A little over a year ago I finally got off my ass and started a blog. This blog.
In January last year, I stumbled across a post from my dear friend Margie Clayman where she set forth her focus areas for 2011. Apparently, Chris Brogan began this trend a few years ago, and it resonated with me.
One of the things I’ve learned from my nearly 20 years of corporate experience is it is VERY hard to get anything done when you are not focused. Focus, focus, focus; Then focus some more. Even three things seems like it might be a lot of things to focus on to me, but since it’s a focus area over an entire year, I’m willing to go with it.
In 2011, my themes for the year were mentor, inspire and balance. I feel like I did a decent job of expanding my capabilities in those three areas (or at least I like to think I did, anyway). Reflecting on 2011, the year seemed to contain an abundance of all three of those things.
I’ve been thinking about my themes for 2012 and have settled on writing, speaking and unfiltered.
I need to write more. I need to carve out the time to write.
Writing is an important means of communication and it is getting more important all the time.
When I first began law school back in 1990, I convinced myself that I was not a very good writer. That little bit of self-talk has plagued me ever since. If you know me well, you know that I still feel plagued by this feeling of inadequacy. No more.
I’m not suggesting that I’ve suddenly overcome my weaknesses. No. But I do believe that believing yourself to be a good writer is over half the battle. Because once the feelings of inadequacy are gone, I will be freed to (and in fact encouraged) to write more – and so in writing more have a tool to improve.
I was really struck by this post by Jeff Goins a few weeks back, titled “The Only Way to Become a Real Writer.” If you fancy yourself a writer (or even a blogger) I recommend you read it.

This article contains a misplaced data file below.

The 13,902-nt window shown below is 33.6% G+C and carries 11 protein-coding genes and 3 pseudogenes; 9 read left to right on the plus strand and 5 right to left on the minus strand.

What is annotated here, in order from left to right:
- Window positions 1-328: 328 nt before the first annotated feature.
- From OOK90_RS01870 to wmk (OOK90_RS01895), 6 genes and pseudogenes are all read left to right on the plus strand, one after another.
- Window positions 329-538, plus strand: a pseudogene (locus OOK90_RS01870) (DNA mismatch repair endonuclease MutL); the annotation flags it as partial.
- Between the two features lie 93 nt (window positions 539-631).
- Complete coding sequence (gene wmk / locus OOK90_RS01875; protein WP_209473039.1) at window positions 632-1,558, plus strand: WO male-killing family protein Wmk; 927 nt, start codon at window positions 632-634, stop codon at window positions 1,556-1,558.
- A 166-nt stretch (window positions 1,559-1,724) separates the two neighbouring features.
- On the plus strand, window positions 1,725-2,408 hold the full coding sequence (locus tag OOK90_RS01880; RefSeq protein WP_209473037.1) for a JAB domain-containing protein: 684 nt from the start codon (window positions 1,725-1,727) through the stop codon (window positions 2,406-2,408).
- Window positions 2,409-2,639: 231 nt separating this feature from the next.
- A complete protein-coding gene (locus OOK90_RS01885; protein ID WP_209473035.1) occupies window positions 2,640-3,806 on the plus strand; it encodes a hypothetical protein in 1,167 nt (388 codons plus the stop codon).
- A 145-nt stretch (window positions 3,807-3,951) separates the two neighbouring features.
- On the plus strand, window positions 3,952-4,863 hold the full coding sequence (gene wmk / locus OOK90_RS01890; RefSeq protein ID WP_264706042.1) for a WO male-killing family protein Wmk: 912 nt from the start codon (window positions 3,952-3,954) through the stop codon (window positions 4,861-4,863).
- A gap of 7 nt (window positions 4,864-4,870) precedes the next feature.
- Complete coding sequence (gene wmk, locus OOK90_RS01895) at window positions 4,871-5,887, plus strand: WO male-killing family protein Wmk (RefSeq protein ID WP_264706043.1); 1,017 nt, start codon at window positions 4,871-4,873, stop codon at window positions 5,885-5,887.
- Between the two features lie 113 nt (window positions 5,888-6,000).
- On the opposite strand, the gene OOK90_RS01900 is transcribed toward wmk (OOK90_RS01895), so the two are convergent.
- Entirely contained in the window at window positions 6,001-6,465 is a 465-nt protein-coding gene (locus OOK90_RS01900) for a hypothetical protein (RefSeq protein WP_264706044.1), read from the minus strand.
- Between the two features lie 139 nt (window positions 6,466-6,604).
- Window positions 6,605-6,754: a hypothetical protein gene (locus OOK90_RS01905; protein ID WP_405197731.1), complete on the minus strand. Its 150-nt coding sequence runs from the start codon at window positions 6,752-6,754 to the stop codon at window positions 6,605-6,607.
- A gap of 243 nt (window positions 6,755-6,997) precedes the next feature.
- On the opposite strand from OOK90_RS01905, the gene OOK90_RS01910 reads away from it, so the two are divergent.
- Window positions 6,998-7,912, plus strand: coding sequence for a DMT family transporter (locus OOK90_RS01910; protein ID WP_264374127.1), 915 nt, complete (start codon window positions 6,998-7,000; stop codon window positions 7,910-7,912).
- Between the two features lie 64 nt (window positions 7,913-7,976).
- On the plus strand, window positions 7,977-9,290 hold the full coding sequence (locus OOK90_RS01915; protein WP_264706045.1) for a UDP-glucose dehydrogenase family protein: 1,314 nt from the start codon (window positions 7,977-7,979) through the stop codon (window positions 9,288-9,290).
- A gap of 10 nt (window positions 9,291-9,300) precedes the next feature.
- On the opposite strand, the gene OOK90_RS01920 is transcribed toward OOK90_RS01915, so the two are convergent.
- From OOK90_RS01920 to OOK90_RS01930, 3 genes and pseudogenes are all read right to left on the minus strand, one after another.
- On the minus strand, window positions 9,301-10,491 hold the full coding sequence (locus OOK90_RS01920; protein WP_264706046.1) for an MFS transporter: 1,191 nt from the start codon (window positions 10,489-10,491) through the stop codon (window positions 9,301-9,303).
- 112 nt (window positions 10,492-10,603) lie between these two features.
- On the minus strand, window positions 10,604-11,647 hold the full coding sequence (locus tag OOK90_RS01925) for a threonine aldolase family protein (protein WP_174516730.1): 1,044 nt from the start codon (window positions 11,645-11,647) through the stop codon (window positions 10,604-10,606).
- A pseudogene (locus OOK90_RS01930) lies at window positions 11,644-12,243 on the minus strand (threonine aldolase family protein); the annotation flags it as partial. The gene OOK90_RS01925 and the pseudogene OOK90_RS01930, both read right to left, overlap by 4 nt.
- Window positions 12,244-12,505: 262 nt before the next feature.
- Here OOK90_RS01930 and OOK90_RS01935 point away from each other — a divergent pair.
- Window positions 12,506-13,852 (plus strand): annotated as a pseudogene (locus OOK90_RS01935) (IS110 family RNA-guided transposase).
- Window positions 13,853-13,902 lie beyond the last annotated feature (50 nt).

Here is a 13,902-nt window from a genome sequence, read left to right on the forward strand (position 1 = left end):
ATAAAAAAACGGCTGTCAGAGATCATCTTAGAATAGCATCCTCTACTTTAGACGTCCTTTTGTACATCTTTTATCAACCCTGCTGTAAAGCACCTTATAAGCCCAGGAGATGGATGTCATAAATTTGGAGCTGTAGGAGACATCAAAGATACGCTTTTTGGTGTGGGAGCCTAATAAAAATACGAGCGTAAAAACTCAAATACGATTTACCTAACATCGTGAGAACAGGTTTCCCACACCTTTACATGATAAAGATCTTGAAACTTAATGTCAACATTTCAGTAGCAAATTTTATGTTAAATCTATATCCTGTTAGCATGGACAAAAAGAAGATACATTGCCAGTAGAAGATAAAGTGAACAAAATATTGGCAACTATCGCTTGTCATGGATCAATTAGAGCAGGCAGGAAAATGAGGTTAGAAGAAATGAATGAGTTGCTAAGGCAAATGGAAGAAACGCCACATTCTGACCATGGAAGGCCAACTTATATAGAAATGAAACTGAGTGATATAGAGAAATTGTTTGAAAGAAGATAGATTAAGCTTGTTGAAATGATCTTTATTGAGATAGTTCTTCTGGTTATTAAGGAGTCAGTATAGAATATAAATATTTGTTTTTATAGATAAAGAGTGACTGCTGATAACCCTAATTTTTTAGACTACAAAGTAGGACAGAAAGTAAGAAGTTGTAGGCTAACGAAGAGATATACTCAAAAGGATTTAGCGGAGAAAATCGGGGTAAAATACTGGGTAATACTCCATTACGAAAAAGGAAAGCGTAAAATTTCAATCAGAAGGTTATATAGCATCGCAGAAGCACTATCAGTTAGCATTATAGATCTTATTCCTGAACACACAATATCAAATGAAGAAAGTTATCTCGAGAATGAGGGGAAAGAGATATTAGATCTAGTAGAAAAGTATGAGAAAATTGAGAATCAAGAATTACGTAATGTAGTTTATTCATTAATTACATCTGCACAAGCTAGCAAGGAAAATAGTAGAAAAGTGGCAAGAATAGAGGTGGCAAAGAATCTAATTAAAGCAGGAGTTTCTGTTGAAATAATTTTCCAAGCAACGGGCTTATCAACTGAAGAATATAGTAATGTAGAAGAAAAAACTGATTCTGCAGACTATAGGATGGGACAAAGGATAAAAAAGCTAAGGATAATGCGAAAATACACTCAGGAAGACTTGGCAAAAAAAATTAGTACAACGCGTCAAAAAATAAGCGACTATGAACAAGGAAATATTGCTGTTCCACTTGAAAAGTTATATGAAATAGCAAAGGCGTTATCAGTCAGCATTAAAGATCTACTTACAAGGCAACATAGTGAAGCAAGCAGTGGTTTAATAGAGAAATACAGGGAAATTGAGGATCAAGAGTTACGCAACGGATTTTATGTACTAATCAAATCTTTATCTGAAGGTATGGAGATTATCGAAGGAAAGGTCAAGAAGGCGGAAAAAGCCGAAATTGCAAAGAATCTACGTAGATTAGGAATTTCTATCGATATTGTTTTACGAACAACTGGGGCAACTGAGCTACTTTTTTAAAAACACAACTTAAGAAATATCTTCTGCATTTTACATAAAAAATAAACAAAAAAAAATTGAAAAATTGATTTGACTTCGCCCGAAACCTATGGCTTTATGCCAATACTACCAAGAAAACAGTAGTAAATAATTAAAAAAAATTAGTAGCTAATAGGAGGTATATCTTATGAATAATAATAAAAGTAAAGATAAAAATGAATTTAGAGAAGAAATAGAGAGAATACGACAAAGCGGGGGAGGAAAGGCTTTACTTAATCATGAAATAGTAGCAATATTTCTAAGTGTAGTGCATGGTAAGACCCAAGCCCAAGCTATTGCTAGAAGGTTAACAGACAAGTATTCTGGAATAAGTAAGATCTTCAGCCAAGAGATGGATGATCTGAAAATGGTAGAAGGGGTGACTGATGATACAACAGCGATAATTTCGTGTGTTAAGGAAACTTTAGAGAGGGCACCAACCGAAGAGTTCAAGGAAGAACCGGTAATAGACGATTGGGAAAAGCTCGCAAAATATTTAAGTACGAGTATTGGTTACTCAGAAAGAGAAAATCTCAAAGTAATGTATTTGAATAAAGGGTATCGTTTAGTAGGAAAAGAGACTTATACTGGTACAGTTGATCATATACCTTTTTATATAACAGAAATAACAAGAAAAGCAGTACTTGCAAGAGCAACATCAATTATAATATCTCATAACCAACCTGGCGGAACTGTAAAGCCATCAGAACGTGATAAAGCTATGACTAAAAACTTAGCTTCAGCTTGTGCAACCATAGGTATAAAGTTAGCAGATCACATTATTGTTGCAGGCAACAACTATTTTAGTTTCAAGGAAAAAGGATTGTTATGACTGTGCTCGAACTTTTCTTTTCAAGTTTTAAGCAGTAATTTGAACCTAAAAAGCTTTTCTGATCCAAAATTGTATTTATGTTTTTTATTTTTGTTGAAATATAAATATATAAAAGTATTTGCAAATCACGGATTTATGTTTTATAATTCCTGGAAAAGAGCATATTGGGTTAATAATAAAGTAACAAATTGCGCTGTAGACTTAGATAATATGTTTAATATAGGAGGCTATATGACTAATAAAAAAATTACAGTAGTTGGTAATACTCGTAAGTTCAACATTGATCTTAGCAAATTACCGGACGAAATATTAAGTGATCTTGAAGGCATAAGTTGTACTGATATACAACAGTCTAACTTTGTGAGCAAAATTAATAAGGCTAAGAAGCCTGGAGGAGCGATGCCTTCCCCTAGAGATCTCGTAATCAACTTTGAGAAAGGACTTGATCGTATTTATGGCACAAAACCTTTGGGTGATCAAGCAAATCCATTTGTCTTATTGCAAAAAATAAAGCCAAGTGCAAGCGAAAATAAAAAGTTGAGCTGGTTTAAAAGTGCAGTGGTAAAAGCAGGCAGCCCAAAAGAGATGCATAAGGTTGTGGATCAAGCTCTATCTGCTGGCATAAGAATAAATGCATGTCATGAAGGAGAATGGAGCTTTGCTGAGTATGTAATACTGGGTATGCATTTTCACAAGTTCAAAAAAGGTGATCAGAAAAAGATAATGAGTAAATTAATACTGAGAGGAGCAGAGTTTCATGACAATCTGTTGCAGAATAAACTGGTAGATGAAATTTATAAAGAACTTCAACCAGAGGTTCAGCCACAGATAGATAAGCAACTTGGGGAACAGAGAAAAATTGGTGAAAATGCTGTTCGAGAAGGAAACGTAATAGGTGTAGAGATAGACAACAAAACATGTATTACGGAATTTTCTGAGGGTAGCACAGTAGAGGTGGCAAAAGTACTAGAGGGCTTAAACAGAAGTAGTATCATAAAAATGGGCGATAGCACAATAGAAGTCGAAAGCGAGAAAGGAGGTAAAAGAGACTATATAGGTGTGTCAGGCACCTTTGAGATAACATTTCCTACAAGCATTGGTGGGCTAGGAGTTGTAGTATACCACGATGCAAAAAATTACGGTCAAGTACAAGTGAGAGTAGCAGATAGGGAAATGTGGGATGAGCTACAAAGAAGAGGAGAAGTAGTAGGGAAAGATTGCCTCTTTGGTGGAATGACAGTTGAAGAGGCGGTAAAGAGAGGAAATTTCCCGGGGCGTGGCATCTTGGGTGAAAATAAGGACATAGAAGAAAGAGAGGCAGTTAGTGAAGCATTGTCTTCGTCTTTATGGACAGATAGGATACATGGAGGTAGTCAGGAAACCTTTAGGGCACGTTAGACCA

Heck, who knows…maybe by the end of 2012, I’ll even be able to call myself a writer.
I spent a few years in undergrad focused on the art of public speaking, while I earned my bachelor’s degree in acting. I’ve always enjoyed it, and I’ve been told I’m pretty good at it too.
I’m no expert at speaking, mind you. But, I am pretty good. I can hold an audience’s attention pretty well, and I like to think I offer a new and different way of looking at things.
2012 will be the year where I gear up my speaking capabilities and capacity. I gave more than a handful of presentations last year in 2011 and I plan to at least double that in 2012. Speaking won’t make me rich, but it will provide me with an avenue to do more, to say more and to meet and mentor more.
If we’re friendly on Twitter or Facebook you might think I’m already a pretty unfiltered person. I certainly have a tendency to wise crack and share things that a few people here or there think are pretty funny.
That’s not the kind of filtering I’m talking about. In that realm, I’m already pretty unfiltered – not exactly “raw” mind you, but certainly unfiltered.
But there is another side of me that remains pretty filtered.
You see, I have this tendency to shy away from conflict. It’s ever-present in my personal life and pops up sometimes when I’m navigating my way around the social webs. I think part of my issue is I view emotional outbursts as a lack of business maturity and I’m usually afraid someone may read between the lines and interpret me when I’m in conflict mode as being sort of ‘out of control” or a bit of an ass.
I know better.
I know great discussion and true understanding often lie just below the surface of minor “conflict.” One recent example is contained in this blog post by Mack Collier. Mack asked a question about conference attendance. I shared my views. Mack came back and challenged me a bit – or at least called my answer into question. I wrote a lengthy response. Then I thought about not posting it. I hemmed. I hawed. I vacillated. Then I posted it.
And Mack highlighted my response as one of the 10 best reader comments on his blog last year.
I was shocked. And pleasantly surprised.
I shouldn’t be.
Nevertheless, I learned a valuable lesson – one I’m carrying with me throughout 2012. So if you see me a bit more assertive and open about my views, I hope you’ll understand why.
So those are my focus areas, my themes for 2012.
What about you? What are you focused on during the coming year? Please share in the comments below and if I can point you to some resources or otherwise be of value in your journey, please do not hesitate to ask. Just because mentoring was a focus area in 2011 doesn’t mean I’ve given it up completely here in 2012. Happy New Year to you!
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